A. False Arrest

Plaintiff claims that Steven Masetta's arrest violated the Fourth Amendment because the crime for which he was arrested was not committed in the officers' presence and the arresting officers did not obtain an arrest warrant pursuant to New York Criminal Procedure Law ("CPL") §140.10(1). See Plaintiff's Memorandum of Law at 1 (hereinafter Plaintiff's Mem.). CPL § 140.10 states that an arrest for a violation is not authorised unless the violation was committed in the officer's presence or the officer obtains an arrest warrant. Plaintiff further argues that her arrest for resisting the arrest of herself and her husband violated the Fourth Amendment because, under New York Law, a person can only be arrested for resisting arrest if the underlying arrest was authorised. Plaintiff's Mem. at 1. While Steven Masetta was later charged with a misdemeanor (obstructing emergency medical services), Plaintiff claims that his arrest on December 11, 2004 was for harassment in the second degree, a violation, and the alleged harassment occurred prior to the officers' arrival on the scene. Plaintiff's Mem. at 3. Further, Plaintiff contends that Officers Laird and Reed did not have an independent reason to lawfully arrest her for resisting her own arrest. Defendants contend that Plaintiff's arrest was not a violation of the Fourth Amendment because there was probable cause to arrest both Steven Masetta and Plaintiff, and therefore, her claims for false arrest must be dismissed. This Court agrees.

"A §1983 claim for false arrest, resting on the Fourth Amendment right of an individual to be free from unreasonable seizures, including arrest without probable cause, is substantially the same as a claim for false arrest under New York law." Weyant v. Okst, 101 F.3d 845, 852 (2nd Cir. 1996) (citations omitted); Mandina v. City of Yonkers, 1998 WL 637471, *3 (S.D.N.Y., Sept. 16, 1998). Under New York Law, a claim of false arrest requires that a plaintiff show that the defendant intended to confine her, she was conscious of and did not consent to the confinement, and that the confinement was not otherwise privileged. See Bernard v. U.S., 25 F.3d 98, 102 (2d Cir. 1994). Confinement is privileged if the arresting officer has probable cause to arrest. Probable cause is therefore a complete defense to a cause of action for false arrest. See Bernard, 25 F.3d at 102 (citing Zanghi v. Incorporated Village of Old Brookville, 752 F.2d 42 (2d Cir. 1985)).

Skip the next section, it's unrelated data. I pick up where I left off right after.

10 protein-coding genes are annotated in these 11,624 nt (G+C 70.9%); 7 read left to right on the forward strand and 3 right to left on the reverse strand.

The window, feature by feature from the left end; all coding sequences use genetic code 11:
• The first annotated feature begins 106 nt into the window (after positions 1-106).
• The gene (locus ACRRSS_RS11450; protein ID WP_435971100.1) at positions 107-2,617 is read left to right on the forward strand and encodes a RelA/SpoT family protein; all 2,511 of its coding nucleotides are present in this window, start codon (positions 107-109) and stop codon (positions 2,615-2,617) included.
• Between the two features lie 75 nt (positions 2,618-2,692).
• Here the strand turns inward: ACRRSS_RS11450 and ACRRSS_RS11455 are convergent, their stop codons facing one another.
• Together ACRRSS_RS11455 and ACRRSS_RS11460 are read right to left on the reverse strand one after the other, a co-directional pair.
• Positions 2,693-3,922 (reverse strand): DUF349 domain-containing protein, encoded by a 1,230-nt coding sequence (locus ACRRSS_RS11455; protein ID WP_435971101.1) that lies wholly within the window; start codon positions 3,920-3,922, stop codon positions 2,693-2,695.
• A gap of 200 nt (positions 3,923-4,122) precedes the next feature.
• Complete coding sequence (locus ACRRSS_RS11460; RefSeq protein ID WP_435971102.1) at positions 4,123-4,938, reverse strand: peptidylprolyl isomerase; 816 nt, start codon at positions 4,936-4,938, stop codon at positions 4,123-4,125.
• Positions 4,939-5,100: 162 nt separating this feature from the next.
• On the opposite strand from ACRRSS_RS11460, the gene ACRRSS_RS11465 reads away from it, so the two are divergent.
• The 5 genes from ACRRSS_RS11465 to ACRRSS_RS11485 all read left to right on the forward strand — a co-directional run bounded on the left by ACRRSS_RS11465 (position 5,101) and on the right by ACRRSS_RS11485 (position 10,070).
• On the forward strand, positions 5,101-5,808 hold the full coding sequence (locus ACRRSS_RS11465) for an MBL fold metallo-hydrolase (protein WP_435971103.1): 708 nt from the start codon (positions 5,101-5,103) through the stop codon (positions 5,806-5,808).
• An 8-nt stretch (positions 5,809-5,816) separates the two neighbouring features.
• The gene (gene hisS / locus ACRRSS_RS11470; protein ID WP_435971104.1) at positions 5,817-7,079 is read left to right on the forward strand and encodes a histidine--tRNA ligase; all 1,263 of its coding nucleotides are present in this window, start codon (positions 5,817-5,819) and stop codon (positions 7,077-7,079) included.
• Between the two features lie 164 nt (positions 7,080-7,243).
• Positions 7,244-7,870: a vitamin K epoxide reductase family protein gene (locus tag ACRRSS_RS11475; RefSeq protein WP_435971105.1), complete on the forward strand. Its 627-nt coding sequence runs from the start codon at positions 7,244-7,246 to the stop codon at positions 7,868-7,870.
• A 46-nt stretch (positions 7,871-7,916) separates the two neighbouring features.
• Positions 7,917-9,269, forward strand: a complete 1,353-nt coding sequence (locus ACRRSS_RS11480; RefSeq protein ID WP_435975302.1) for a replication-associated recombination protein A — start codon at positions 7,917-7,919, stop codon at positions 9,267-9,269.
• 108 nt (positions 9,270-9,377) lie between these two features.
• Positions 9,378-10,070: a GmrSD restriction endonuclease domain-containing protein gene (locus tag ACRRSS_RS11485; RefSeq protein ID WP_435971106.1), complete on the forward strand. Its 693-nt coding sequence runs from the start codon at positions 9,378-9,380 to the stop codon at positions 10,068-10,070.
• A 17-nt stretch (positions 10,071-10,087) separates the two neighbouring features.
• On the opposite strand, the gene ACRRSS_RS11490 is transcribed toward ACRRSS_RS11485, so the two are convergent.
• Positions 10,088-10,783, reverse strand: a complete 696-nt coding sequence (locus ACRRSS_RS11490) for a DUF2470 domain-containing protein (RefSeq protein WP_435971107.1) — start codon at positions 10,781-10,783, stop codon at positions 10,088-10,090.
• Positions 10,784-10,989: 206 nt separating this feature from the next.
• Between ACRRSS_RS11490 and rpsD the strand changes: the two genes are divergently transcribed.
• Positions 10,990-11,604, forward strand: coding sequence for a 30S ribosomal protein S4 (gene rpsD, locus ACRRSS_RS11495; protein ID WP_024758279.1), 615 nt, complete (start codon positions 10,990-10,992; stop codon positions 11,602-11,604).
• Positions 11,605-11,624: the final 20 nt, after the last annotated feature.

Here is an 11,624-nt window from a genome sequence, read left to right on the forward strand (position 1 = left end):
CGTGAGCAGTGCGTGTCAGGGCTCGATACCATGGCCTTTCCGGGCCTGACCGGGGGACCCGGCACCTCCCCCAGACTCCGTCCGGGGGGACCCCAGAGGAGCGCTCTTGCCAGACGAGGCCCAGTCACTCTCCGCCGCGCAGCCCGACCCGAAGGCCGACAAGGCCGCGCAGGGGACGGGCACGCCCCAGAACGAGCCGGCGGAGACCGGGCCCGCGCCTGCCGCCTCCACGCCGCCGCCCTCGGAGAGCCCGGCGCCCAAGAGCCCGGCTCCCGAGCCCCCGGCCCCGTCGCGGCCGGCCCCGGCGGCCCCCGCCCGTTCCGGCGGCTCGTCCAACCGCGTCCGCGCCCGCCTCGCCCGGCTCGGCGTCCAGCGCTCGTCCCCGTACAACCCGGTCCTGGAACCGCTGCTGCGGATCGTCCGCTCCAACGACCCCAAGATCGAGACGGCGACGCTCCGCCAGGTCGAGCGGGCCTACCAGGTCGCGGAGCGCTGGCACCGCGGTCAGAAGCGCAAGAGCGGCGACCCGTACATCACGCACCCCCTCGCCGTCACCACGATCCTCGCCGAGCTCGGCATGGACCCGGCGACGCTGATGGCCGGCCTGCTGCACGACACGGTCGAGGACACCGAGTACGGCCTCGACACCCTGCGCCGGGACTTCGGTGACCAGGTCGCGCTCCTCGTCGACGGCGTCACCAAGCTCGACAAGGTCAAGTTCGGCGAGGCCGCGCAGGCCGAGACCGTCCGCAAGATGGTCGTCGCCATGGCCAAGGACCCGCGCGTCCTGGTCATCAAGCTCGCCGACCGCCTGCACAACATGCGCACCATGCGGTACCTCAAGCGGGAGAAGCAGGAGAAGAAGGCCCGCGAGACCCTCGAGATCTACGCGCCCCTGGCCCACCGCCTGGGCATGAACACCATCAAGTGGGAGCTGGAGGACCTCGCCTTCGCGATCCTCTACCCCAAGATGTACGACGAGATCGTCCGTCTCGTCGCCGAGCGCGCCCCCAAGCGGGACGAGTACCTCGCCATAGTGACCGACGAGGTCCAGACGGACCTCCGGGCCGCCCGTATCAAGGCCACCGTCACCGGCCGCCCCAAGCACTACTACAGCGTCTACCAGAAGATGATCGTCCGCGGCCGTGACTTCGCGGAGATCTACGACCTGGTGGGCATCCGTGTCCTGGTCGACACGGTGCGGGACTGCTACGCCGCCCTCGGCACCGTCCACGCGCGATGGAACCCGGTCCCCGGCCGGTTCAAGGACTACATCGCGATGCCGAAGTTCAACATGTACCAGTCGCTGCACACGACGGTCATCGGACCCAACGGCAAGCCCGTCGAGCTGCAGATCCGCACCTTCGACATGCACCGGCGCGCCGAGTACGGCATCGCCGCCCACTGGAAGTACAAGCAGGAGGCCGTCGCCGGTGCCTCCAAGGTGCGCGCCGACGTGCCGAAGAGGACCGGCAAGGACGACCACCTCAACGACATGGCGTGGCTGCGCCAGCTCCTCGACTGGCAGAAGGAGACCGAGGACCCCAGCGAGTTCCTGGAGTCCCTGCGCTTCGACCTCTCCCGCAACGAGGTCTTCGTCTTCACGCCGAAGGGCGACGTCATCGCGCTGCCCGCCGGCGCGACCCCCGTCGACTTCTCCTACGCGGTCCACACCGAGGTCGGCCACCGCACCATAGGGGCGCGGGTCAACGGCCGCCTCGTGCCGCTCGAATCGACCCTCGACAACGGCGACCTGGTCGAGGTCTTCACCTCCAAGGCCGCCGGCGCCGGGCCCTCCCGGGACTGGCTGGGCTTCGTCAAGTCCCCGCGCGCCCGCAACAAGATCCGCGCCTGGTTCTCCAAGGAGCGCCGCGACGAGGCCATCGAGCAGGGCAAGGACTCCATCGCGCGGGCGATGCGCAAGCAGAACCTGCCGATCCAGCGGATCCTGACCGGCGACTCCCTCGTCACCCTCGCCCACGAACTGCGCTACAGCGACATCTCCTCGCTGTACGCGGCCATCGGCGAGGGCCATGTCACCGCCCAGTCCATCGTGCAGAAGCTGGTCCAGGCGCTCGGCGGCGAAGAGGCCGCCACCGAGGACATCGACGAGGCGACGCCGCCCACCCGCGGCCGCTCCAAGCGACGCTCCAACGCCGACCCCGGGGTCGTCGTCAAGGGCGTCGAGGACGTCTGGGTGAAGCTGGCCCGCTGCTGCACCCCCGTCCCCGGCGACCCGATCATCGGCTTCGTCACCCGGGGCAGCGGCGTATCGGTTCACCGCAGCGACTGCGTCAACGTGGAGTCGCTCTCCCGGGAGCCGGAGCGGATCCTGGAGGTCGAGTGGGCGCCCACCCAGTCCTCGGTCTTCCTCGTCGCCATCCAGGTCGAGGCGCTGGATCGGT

Plaintiff cites Rayson v. Port Authority of New York and New Jersey, et al., 768 F.2d 34 (2d Cir. 1985) for the proposition that this analysis is not applicable and that Defendants must prove that the arrest was authorized under NYCPL §140.10. See Docket #54. However, it is well settled in this Circuit that the existence of probable cause defeats an action for false arrest. See Weyent 101 F.3d at 852 (citing Bernard 25 F.3d at 102)("The existence of probable cause to arrest constitutes justification and 'is a complete defense to an action for false arrest,' whether that action is brought under state law or under § 1983. See, e.g., Broughton v. State, 37 N.Y.2d at 458,(under New York law, '[j]ustification may be established by showing that the arrest was based on probable cause')"). The court in Rayson did not hold differently, rather, that case highlights that the burden is on the defendant to prove the existence of probable cause. The court in Rayson states, "the plaintiff need not prove either malice or want of probable cause." 768 F.2d at 80. However, this does not mean that the existence of probable is not a defense. Read in the context of the rest of the case, this statement means that the burden is on the defendant, not the plaintiff, to prove the defense.

"Probable cause exists where officers 'have knowledge or reasonably trustworthy information of facts and circumstances that are sufficient to warrant a person of reasonable caution in the belief that the person arrested has committed or is committing a crime.'" Mandina, 1998 WL 637471 at *3 (quoting Weyant, 101 F.3d at 852); See also U.S. v. Fox, 788 F.2d 905, 907 (2d Cir. 1986). This is an objective standard, and where there are no material issues of fact in dispute, the issue of probable cause may properly be disposed of on motion for summary judgment. Parkin v. Cornell University, 78 N.Y.2d 523, 529 (1991); See also, Spinelli v. City of New York, 579 F.3d 160, 167 (2d Cir. 2009) ("The baseline test for all Fourth Amendment Claims is one of objective reasonableness.")(internal citations and quotations omitted)."[T]he subjective motivations of the individual officers...ha[ve] no bearing on whether a particular seizure is 'unreasonable' under the Fourth Amendment." Graham v. Connor, 490 U.S. 386, 397 (1989). "Officers have probable cause to arrest if they receive 'information from some person-normally the putative victim or eyewitness-who seems reasonable to believe is telling the truth.'" See Thomas v. Culberg, 741 F.Supp. 77, 80 (S.D.N.Y. 1990)(quoting Daniels v. U.S., 393 F.2d 359, 361 (D.C. Cir. 1968). This Court finds that Officers Laird and Reed had probable cause at the time of the arrests to believe that Plaintiff and Steven Massetta had committed a crime.

Pursuant to New York Penal Law § 240.20, "[a] person is guilty of disorderly conduct when, with intent to cause public inconvenience, annoyance or alarm, or recklessly creating a risk thereof: 1. He engages in fighting or in threatening, violent, or tumultuous behavior..." " A person is guilty of harassment in the second degree when, with intent to harass, annoy or alarm another person: 1. He or she strikes, shoves, kicks or otherwise subjects such other person to physical contact, or attempts or threatens to do the same..." N.Y. Penal law § 240.26. In this case, Officers Laird and Reed arrived at the scene of a car accident to find a rowdy group of individuals, including Plaintiff and Steven Masetta.